The second scoring occurs – requiring twice as many specific games as the first, but offering twice the reward – and player receive a bonus based upon how many games they purchased from their wish list. The player with the most points wins.
One of the best things that can be said about ESSEN: The Game is that the mechanisms fit the theme very well. You have games that you want to buy; you are rewarded for buying as many of them as possible. Three charts suggest which games are hot; you’re rewarded for buying those titles. Carrying everything around gets harder and harder. Getting a snack gives you more energy. And these really are the games – well, some of the games – sold at Spiel in 2013, in roughly the correct locations, and using the actual artwork from the games. But…
Which games are worth the most is mostly random; some games earn extra points, but while there is some correlation between cost and scoring, the randomness of the general scoring mechanism significantly impacts things. And the randomness of when games arrive – while not completely unrealistic – can make planning tricky. Hall 2 – the one hall not directly adjacent to an entrance – is often the least popular place to visit, as there’s no scoring advantage for the games there.
Is playing the game anything like shopping at Spiel? Yes and no. The need to drop games off and return is certainly realistic. Not knowing which games are the ones to get in advance is clearly true. But the feel of being there is not well captured – and out of date even when the game was released, as each year more and more of the Messe halls have been occupied. And as anyone who has been to a large convention knows, part of the appeal is the splendor of the displays; none of that is captured.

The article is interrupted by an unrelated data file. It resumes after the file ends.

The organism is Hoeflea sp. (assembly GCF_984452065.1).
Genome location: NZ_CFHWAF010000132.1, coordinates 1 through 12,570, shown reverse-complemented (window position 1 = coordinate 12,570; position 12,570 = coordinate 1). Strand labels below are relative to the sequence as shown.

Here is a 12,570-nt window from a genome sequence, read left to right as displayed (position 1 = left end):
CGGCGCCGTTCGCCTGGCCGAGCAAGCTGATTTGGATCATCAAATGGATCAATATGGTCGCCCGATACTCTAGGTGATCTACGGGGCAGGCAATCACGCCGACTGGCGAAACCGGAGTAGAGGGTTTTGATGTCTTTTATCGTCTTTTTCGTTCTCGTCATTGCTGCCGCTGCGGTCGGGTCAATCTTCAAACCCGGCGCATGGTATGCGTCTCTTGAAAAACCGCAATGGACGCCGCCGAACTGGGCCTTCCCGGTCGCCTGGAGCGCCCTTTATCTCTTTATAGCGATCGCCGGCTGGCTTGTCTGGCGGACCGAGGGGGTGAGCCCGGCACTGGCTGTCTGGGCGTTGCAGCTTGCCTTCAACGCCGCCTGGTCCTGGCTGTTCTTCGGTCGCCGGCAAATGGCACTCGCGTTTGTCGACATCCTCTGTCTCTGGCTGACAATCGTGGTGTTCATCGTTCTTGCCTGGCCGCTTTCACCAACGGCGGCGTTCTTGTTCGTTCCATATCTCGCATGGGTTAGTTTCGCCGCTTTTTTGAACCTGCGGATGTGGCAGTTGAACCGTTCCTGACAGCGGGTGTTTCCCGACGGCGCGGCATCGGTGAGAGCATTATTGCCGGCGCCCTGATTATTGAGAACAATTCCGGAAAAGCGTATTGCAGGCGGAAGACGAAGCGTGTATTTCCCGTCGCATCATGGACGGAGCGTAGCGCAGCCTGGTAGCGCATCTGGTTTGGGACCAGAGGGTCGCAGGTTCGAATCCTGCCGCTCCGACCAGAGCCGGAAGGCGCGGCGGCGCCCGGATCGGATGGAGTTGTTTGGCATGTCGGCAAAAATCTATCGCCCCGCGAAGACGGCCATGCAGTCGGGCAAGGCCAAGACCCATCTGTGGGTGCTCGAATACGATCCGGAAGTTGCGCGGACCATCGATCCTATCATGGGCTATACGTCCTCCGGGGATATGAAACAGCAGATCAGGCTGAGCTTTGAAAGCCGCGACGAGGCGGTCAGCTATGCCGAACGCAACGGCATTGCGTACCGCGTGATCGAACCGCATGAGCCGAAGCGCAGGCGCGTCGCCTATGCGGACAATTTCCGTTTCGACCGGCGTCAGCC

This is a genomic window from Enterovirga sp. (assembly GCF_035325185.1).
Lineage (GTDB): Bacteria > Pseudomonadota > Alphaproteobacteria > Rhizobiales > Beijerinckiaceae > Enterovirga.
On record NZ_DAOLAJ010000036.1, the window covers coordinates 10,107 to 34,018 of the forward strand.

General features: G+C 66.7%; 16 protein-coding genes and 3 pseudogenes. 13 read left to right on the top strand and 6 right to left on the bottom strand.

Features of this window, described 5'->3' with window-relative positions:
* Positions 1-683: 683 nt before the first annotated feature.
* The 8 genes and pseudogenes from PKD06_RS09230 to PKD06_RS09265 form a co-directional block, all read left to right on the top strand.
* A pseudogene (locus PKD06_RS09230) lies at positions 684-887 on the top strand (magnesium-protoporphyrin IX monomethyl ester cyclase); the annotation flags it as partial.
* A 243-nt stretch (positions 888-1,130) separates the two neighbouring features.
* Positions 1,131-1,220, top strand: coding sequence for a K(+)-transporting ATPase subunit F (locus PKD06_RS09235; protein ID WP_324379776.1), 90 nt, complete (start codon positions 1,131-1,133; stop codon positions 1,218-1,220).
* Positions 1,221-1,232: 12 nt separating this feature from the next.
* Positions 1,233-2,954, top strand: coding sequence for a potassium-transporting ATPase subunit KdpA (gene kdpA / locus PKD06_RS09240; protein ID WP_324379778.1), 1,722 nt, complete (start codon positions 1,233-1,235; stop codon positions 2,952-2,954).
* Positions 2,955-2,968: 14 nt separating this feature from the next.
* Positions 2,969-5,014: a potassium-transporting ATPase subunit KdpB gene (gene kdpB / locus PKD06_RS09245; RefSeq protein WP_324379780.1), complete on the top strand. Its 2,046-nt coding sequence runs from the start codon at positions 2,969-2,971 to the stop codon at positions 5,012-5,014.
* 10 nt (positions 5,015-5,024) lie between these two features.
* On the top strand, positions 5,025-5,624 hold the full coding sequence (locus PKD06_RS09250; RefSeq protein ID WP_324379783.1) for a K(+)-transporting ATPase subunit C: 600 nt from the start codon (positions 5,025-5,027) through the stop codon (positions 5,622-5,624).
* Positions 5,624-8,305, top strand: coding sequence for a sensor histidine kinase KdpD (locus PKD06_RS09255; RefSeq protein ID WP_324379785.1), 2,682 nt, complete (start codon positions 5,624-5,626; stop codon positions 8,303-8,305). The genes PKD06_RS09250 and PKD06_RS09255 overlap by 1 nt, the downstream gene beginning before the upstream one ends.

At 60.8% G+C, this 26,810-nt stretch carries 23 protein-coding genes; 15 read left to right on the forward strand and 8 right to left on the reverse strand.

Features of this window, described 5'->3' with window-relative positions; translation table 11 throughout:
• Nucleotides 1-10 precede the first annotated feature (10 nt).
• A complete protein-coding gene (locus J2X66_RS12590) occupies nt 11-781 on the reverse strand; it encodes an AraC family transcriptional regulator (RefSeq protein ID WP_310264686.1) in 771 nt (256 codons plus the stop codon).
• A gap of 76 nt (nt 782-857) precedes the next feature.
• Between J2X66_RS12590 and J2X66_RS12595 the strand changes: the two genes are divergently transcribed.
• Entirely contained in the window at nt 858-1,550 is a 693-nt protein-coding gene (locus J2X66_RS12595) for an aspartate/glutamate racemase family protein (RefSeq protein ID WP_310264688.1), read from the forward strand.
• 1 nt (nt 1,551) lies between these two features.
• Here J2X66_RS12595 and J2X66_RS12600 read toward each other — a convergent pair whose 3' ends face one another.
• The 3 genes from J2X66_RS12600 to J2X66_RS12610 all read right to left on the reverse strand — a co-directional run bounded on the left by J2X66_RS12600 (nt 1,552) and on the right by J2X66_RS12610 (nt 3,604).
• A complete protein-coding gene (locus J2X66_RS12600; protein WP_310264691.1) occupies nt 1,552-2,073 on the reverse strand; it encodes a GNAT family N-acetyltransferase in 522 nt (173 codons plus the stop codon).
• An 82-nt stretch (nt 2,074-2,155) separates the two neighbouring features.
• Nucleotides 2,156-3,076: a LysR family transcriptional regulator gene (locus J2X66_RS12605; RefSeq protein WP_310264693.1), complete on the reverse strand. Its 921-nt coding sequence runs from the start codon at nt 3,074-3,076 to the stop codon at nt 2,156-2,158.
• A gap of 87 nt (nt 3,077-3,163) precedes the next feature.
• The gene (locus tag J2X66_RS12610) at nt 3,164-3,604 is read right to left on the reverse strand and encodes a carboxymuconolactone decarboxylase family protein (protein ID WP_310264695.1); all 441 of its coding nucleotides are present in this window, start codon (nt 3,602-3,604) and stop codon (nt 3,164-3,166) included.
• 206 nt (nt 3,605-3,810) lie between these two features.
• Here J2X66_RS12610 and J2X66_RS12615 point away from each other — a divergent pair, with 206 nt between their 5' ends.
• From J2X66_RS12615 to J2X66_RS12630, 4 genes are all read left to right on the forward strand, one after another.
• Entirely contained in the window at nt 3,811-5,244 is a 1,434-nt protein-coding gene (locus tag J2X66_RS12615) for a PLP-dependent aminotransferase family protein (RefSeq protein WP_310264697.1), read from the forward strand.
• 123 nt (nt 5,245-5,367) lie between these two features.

Everything is nicely produced. To determine the start player, “tickets” are distributed to the players, one of which is the press pass – and therefore the start player. It’s a nice little touch – the tickets aren’t used again in the game. There is some mild ambiguity about which spaces are adjacent to each other, but nothing which has cause any real headaches. The rules are – adequate. Not the easiest to sort through, but far from the worst. I do wish they had made the Galeria a single space, purely from a game interest perspective; it’s difficult to be so far away from the entrances anyway that the two separate spaces makes use of the Galeria rare.
As I said at the start, unless you went to Spiel in 2013, you probably don’t need this game. I did, and so it’s got nostalgic value for me, and it plays well enough to drag out once a year or so – preferably in October. I suppose I can picture this sticking out for someone who loves Spiel – it is the best Spiel-themed game I’ve played so far – but it’s no substitute for going. Well, I suppose it is for me – the crowds in the game are far easier for me to deal with than the crowds at the actual fair. But there are better set collection games around, taking advantage of the flexibility resulting from not trying to simultaneously recreate an event. Still, it is a nice attempt – and it works well enough for me to hold on to. – – – – – – – – – – Joe Huber